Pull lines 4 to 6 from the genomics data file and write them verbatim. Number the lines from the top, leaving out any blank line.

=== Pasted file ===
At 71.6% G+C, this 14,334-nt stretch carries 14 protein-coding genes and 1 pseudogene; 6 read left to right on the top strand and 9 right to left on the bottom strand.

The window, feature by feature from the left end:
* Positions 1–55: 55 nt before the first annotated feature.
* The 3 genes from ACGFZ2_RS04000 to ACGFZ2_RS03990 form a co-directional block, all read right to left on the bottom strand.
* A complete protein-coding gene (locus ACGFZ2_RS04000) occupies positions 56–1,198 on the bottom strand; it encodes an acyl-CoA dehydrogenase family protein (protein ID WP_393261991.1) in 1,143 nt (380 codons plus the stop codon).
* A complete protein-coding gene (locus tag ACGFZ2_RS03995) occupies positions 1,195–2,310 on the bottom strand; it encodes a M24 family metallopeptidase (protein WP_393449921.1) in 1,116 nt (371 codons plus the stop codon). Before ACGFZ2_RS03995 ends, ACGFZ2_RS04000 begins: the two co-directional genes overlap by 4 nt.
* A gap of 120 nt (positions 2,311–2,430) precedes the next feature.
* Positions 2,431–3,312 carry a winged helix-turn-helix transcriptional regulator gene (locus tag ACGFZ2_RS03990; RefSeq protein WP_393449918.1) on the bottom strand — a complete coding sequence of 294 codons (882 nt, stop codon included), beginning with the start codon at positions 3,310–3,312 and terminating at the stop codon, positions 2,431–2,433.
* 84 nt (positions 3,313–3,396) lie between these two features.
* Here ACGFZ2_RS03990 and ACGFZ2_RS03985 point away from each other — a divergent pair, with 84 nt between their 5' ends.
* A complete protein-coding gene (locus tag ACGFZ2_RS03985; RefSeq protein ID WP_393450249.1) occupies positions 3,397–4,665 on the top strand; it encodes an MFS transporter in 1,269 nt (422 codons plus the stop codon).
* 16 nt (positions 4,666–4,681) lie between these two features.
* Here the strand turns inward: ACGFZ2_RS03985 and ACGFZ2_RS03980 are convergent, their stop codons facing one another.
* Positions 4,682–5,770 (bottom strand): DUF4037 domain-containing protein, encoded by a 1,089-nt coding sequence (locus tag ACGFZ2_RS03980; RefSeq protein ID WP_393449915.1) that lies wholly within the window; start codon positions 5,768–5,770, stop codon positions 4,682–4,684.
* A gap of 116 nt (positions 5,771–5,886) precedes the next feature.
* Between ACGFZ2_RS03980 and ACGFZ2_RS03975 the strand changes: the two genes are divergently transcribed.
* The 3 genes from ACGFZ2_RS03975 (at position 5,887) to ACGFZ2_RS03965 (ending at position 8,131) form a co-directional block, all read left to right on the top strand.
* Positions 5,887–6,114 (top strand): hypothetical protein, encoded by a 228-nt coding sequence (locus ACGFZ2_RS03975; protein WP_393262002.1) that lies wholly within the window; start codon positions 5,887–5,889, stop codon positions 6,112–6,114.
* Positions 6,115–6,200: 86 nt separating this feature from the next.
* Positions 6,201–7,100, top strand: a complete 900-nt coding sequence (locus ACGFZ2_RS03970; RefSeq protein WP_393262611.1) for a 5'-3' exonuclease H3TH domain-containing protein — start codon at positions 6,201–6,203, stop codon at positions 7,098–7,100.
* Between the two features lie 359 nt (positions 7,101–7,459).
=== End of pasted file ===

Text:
* The 3 genes from ACGFZ2_RS04000 to ACGFZ2_RS03990 form a co-directional block, all read right to left on the bottom strand.
* A complete protein-coding gene (locus ACGFZ2_RS04000) occupies positions 56–1,198 on the bottom strand; it encodes an acyl-CoA dehydrogenase family protein (protein ID WP_393261991.1) in 1,143 nt (380 codons plus the stop codon).
* A complete protein-coding gene (locus tag ACGFZ2_RS03995) occupies positions 1,195–2,310 on the bottom strand; it encodes a M24 family metallopeptidase (protein WP_393449921.1) in 1,116 nt (371 codons plus the stop codon). Before ACGFZ2_RS03995 ends, ACGFZ2_RS04000 begins: the two co-directional genes overlap by 4 nt.